What is the solution to this? In the end, I’m guessing I can do this stuff I need to do, but wow how I wish I didn’t have to.

But what the game demands, the game gets, right?

4 Minimal Game Designs

I’m slated to talk about “minimal game design” during the talky bit before the global game jam kicks off at the Institute of Digital Games here in Malta. So I need to think about what that is, and how to talk about it in a way that might be helpful to a room full of people just about to make various games for two days.

My initial feeling was that I wanted to talk about ways to make games that would show how you could prioritise radically different perspectives – essentially so that everyone there (writers, coders, sound people, artists, etc.) could feel like they could “own” a game concept or be its core driving force, and to move away from the idea of “design” as this actual thing that someone should be doing – just seems so stuffy, especially in that context.

But that talk hasn’t been coming to me. Or rather, to do that talk I feel like I’d have to make games that proved this point, and while I’ve made some games that might fit the bill, it felt forced. So I think I’m not doing that one.

Instead my thought is to profile the last four games that I’ve released, Get X Avoid YMANIFESTSound System I, and Let’s Play: Let’s Play: Ancient Greek Punishment: Art Edition Edition since each one seems to have the qualities of “minimal design” and, really, each of them could have been produced as a jam game I think. They’re all very, very tightly scoped and while I did spend more than 48 hours on each of them, it probably wasn’t much more in most cases and I didn’t have (or want!) a team on any of them.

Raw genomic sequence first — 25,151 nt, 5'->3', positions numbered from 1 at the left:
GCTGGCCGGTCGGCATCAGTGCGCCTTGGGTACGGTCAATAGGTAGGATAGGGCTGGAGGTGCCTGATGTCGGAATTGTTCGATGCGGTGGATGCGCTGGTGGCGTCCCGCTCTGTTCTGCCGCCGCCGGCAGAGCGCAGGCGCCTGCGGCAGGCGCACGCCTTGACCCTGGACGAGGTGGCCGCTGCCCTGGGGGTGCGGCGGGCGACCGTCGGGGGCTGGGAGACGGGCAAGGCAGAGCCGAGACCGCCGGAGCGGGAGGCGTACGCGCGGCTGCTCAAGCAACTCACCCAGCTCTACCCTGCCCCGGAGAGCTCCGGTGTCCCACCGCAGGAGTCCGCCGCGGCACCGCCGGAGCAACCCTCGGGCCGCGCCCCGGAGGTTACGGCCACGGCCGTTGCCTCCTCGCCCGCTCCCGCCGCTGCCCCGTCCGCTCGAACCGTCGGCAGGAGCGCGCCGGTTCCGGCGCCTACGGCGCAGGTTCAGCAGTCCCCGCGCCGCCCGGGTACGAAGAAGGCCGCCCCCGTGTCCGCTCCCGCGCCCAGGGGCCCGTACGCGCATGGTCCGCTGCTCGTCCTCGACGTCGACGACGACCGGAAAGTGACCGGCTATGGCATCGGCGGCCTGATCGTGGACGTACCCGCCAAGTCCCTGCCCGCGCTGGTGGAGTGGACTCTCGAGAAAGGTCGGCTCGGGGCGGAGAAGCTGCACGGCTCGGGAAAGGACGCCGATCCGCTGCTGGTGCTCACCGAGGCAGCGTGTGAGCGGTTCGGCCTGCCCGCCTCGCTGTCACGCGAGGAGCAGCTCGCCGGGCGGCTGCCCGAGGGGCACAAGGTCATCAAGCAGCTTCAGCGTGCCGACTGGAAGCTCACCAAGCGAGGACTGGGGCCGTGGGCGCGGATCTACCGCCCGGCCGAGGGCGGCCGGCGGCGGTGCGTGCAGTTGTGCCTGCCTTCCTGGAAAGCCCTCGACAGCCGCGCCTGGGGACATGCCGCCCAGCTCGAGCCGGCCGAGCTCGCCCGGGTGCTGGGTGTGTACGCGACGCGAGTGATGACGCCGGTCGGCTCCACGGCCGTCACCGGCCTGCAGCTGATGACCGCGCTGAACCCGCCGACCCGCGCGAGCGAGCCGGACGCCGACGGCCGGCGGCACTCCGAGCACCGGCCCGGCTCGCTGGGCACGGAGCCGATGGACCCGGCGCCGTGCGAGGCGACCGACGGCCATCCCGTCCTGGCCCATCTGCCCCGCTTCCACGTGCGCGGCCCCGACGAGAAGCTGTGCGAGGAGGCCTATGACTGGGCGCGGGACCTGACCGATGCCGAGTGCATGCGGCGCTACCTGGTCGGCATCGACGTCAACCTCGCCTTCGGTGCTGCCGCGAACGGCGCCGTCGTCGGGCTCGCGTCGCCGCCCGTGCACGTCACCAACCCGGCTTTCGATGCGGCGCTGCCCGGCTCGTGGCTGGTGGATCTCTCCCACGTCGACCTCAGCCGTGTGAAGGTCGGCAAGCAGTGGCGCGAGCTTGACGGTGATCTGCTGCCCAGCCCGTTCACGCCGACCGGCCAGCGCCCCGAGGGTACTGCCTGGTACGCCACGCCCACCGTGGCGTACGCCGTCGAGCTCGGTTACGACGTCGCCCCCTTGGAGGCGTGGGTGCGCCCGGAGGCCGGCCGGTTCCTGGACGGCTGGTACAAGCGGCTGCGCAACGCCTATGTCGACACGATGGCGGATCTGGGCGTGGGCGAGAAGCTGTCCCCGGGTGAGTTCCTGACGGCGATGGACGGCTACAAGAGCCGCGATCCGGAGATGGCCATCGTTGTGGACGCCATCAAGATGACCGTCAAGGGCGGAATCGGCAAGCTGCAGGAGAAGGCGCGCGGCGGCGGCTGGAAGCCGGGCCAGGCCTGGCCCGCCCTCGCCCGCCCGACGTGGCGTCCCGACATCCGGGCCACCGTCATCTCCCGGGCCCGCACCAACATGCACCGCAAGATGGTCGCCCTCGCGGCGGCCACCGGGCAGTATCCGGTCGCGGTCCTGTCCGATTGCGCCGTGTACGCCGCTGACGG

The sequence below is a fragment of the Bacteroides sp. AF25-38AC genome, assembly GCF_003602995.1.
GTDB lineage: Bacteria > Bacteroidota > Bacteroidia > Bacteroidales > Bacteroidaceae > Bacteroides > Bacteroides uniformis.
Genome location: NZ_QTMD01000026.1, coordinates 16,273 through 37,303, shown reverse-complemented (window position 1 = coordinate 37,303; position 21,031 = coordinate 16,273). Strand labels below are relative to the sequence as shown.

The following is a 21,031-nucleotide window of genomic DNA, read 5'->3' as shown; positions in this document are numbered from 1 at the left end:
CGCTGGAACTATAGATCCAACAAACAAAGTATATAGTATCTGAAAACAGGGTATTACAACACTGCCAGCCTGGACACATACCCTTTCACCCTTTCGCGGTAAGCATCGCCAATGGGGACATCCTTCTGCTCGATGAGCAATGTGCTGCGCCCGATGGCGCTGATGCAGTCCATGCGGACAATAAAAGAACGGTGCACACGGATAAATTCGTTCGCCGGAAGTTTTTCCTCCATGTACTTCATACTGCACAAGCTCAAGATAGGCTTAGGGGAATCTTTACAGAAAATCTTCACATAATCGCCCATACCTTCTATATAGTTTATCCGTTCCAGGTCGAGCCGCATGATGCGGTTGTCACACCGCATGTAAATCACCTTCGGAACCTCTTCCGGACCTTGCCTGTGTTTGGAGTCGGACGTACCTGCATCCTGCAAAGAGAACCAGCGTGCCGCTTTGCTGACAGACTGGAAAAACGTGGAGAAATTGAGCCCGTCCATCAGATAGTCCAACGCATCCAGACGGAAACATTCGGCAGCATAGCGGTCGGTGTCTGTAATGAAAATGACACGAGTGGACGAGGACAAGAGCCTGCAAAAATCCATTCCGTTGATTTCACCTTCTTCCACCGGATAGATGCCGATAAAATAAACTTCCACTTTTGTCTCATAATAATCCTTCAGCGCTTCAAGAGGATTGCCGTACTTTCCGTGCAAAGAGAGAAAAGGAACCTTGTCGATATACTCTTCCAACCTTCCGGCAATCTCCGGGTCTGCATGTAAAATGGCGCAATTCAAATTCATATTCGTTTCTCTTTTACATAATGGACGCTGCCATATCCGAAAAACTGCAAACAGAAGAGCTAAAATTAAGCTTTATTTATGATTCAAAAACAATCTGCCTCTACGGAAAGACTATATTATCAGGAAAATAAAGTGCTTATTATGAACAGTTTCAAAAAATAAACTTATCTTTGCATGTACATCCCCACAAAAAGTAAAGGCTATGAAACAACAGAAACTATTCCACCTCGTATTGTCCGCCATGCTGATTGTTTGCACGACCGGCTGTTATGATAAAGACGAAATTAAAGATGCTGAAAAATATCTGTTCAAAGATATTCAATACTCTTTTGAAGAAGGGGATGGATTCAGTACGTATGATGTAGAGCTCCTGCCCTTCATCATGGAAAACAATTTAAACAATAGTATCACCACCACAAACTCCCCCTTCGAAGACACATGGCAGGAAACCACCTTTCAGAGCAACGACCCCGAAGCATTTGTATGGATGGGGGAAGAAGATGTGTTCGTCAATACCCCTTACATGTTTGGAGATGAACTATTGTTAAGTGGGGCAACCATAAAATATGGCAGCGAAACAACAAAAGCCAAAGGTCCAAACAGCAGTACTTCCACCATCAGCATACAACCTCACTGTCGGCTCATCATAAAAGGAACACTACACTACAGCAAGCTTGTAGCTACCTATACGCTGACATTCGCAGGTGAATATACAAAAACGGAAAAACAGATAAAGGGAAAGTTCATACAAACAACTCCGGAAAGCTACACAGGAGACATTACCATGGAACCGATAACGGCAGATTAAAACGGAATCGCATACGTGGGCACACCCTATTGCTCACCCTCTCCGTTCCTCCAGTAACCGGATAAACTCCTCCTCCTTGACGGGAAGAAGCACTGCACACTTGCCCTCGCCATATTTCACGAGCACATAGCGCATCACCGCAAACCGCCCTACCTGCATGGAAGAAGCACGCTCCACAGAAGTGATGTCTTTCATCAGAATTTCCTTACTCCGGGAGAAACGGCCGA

So these games should serve what is always the most crucial game jam rule: make something reallyreally small and then build outward if you manage to finish that very small thing. Or just stop and relax, you know? Anyway, probably not enough to just say “I made these four games”, I should also think of things about each game that’s interesting or helpful in some way. Look at me, using this blog post to sneakily stream-of-consciousness my way to talk content. So here’s an attempt.

Get X Avoid Y. Code reuse! I had thought about including PONGS as a lesson in small variations of simple code, but this game is almost better because it’s large (aesthetic) variations on exactly the same code. Great game for artists (including sound if it had sound effects!) because it’s really just a content-production exercise. Great game for a programmer to have a fairly calm experience of the jam. So one good jam style game is to make a very small thing that focuses on content.

MANIFEST. No gameplay at all! It’s possible to come up with a game concept that basically doesn’t require any effort whatsoever to accomplish because it doesn’t actually do anything. I think this is pretty inspiring stuff! It’s another encouragement for non-coders in a way – you barely even need code. You could probably make this game in PowerPoint?

Sound System I. Working from aesthetics rather than mechanics/code! This game was developed entirely from a drawing of a coloured circle laid over a William Turner painting. For realsies. Then it was a question of “how is this picture going to be a game”? Just add awesome sounds and physics and some conceptual work involving John Cage and you have something.

Let’s Play: Let’s Play: Ancient Greek Punishment: Art Edition Edition. Pick one neat tech trick and enjoy it! This game revolved around the idea of a game with a generated reflection – that’s what made me love it as a cohesive thing. It also started from an aesthetic proposition: I had a photo of a screenshot of one of my games displayed as a print in a gallery and wanted to suck it back into gamefulness – almost like a “found object” game. But it was the technical detail of the webcam/video that makes it really work. So there’s hope for the technical types yet!